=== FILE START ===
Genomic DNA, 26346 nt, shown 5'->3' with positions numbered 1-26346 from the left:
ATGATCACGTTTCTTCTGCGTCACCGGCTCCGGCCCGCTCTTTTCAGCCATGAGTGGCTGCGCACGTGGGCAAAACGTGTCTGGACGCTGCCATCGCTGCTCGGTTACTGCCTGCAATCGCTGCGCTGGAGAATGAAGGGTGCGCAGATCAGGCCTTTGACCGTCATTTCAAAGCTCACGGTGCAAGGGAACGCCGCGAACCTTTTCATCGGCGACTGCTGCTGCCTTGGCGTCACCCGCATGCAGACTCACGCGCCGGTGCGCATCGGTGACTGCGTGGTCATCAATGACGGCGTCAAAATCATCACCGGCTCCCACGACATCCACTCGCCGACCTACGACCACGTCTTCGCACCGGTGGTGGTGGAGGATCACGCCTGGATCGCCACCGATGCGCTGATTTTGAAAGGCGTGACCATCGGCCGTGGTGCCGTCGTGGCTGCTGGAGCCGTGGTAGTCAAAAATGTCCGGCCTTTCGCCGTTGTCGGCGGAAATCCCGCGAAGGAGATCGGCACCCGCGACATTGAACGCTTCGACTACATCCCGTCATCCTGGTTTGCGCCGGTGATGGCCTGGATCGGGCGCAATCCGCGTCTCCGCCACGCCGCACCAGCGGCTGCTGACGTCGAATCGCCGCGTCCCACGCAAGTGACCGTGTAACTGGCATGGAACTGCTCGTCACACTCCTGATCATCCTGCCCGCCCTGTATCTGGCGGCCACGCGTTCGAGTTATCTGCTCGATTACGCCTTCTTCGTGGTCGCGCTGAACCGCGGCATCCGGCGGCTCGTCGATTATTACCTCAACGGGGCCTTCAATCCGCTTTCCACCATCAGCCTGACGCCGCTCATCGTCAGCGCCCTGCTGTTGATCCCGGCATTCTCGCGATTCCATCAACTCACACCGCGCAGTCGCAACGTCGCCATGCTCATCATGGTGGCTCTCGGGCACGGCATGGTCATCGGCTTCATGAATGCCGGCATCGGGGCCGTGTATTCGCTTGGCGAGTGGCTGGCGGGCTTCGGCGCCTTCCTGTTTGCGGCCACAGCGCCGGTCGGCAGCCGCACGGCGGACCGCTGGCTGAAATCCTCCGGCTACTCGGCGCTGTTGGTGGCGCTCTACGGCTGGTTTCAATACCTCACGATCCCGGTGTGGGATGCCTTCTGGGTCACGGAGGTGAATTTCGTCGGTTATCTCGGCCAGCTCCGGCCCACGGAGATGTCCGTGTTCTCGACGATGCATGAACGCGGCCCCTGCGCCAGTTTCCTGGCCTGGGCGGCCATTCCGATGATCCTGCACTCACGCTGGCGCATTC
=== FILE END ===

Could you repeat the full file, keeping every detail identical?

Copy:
Genomic DNA, 26346 nt, shown 5'->3' with positions numbered 1-26346 from the left:
ATGATCACGTTTCTTCTGCGTCACCGGCTCCGGCCCGCTCTTTTCAGCCATGAGTGGCTGCGCACGTGGGCAAAACGTGTCTGGACGCTGCCATCGCTGCTCGGTTACTGCCTGCAATCGCTGCGCTGGAGAATGAAGGGTGCGCAGATCAGGCCTTTGACCGTCATTTCAAAGCTCACGGTGCAAGGGAACGCCGCGAACCTTTTCATCGGCGACTGCTGCTGCCTTGGCGTCACCCGCATGCAGACTCACGCGCCGGTGCGCATCGGTGACTGCGTGGTCATCAATGACGGCGTCAAAATCATCACCGGCTCCCACGACATCCACTCGCCGACCTACGACCACGTCTTCGCACCGGTGGTGGTGGAGGATCACGCCTGGATCGCCACCGATGCGCTGATTTTGAAAGGCGTGACCATCGGCCGTGGTGCCGTCGTGGCTGCTGGAGCCGTGGTAGTCAAAAATGTCCGGCCTTTCGCCGTTGTCGGCGGAAATCCCGCGAAGGAGATCGGCACCCGCGACATTGAACGCTTCGACTACATCCCGTCATCCTGGTTTGCGCCGGTGATGGCCTGGATCGGGCGCAATCCGCGTCTCCGCCACGCCGCACCAGCGGCTGCTGACGTCGAATCGCCGCGTCCCACGCAAGTGACCGTGTAACTGGCATGGAACTGCTCGTCACACTCCTGATCATCCTGCCCGCCCTGTATCTGGCGGCCACGCGTTCGAGTTATCTGCTCGATTACGCCTTCTTCGTGGTCGCGCTGAACCGCGGCATCCGGCGGCTCGTCGATTATTACCTCAACGGGGCCTTCAATCCGCTTTCCACCATCAGCCTGACGCCGCTCATCGTCAGCGCCCTGCTGTTGATCCCGGCATTCTCGCGATTCCATCAACTCACACCGCGCAGTCGCAACGTCGCCATGCTCATCATGGTGGCTCTCGGGCACGGCATGGTCATCGGCTTCATGAATGCCGGCATCGGGGCCGTGTATTCGCTTGGCGAGTGGCTGGCGGGCTTCGGCGCCTTCCTGTTTGCGGCCACAGCGCCGGTCGGCAGCCGCACGGCGGACCGCTGGCTGAAATCCTCCGGCTACTCGGCGCTGTTGGTGGCGCTCTACGGCTGGTTTCAATACCTCACGATCCCGGTGTGGGATGCCTTCTGGGTCACGGAGGTGAATTTCGTCGGTTATCTCGGCCAGCTCCGGCCCACGGAGATGTCCGTGTTCTCGACGATGCATGAACGCGGCCCCTGCGCCAGTTTCCTGGCCTGGGCGGCCATTCCGATGATCCTGCACTCACGCTGGCGCATTC